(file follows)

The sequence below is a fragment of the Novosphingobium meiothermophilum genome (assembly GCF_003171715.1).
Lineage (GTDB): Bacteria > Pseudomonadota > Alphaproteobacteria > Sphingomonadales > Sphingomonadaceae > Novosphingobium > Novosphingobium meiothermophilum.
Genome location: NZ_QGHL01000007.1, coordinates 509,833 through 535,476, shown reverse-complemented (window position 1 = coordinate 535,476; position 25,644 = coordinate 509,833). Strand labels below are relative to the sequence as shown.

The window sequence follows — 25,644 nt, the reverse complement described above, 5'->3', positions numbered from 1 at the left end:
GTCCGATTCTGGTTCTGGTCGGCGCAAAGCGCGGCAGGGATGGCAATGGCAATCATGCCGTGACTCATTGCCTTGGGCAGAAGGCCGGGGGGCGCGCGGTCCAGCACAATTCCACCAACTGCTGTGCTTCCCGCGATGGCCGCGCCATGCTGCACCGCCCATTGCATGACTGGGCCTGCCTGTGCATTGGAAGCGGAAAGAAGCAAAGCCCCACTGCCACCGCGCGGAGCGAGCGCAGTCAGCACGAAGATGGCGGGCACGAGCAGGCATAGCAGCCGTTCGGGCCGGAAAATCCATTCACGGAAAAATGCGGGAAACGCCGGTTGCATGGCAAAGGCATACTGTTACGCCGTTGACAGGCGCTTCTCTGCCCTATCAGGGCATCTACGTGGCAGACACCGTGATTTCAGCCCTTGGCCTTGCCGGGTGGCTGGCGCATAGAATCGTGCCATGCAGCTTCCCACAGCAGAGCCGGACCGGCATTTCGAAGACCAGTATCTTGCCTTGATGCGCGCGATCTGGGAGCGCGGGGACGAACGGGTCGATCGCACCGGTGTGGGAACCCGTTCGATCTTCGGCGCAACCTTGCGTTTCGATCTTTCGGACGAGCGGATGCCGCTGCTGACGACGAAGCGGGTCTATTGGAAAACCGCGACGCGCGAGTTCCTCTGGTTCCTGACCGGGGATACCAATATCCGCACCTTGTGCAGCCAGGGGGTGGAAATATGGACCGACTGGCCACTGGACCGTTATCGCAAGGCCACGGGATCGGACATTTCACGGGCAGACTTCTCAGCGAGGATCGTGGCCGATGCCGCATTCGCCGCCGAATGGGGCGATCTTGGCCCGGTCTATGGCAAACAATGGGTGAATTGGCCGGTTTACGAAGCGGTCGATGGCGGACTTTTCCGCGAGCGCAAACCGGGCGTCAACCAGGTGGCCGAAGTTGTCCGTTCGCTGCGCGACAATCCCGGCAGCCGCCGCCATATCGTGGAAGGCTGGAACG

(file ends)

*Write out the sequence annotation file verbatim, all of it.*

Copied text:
The sequence below is a fragment of the Novosphingobium meiothermophilum genome (assembly GCF_003171715.1).
Lineage (GTDB): Bacteria > Pseudomonadota > Alphaproteobacteria > Sphingomonadales > Sphingomonadaceae > Novosphingobium > Novosphingobium meiothermophilum.
Genome location: NZ_QGHL01000007.1, coordinates 509,833 through 535,476, shown reverse-complemented (window position 1 = coordinate 535,476; position 25,644 = coordinate 509,833). Strand labels below are relative to the sequence as shown.

The window sequence follows — 25,644 nt, the reverse complement described above, 5'->3', positions numbered from 1 at the left end:
GTCCGATTCTGGTTCTGGTCGGCGCAAAGCGCGGCAGGGATGGCAATGGCAATCATGCCGTGACTCATTGCCTTGGGCAGAAGGCCGGGGGGCGCGCGGTCCAGCACAATTCCACCAACTGCTGTGCTTCCCGCGATGGCCGCGCCATGCTGCACCGCCCATTGCATGACTGGGCCTGCCTGTGCATTGGAAGCGGAAAGAAGCAAAGCCCCACTGCCACCGCGCGGAGCGAGCGCAGTCAGCACGAAGATGGCGGGCACGAGCAGGCATAGCAGCCGTTCGGGCCGGAAAATCCATTCACGGAAAAATGCGGGAAACGCCGGTTGCATGGCAAAGGCATACTGTTACGCCGTTGACAGGCGCTTCTCTGCCCTATCAGGGCATCTACGTGGCAGACACCGTGATTTCAGCCCTTGGCCTTGCCGGGTGGCTGGCGCATAGAATCGTGCCATGCAGCTTCCCACAGCAGAGCCGGACCGGCATTTCGAAGACCAGTATCTTGCCTTGATGCGCGCGATCTGGGAGCGCGGGGACGAACGGGTCGATCGCACCGGTGTGGGAACCCGTTCGATCTTCGGCGCAACCTTGCGTTTCGATCTTTCGGACGAGCGGATGCCGCTGCTGACGACGAAGCGGGTCTATTGGAAAACCGCGACGCGCGAGTTCCTCTGGTTCCTGACCGGGGATACCAATATCCGCACCTTGTGCAGCCAGGGGGTGGAAATATGGACCGACTGGCCACTGGACCGTTATCGCAAGGCCACGGGATCGGACATTTCACGGGCAGACTTCTCAGCGAGGATCGTGGCCGATGCCGCATTCGCCGCCGAATGGGGCGATCTTGGCCCGGTCTATGGCAAACAATGGGTGAATTGGCCGGTTTACGAAGCGGTCGATGGCGGACTTTTCCGCGAGCGCAAACCGGGCGTCAACCAGGTGGCCGAAGTTGTCCGTTCGCTGCGCGACAATCCCGGCAGCCGCCGCCATATCGTGGAAGGCTGGAACG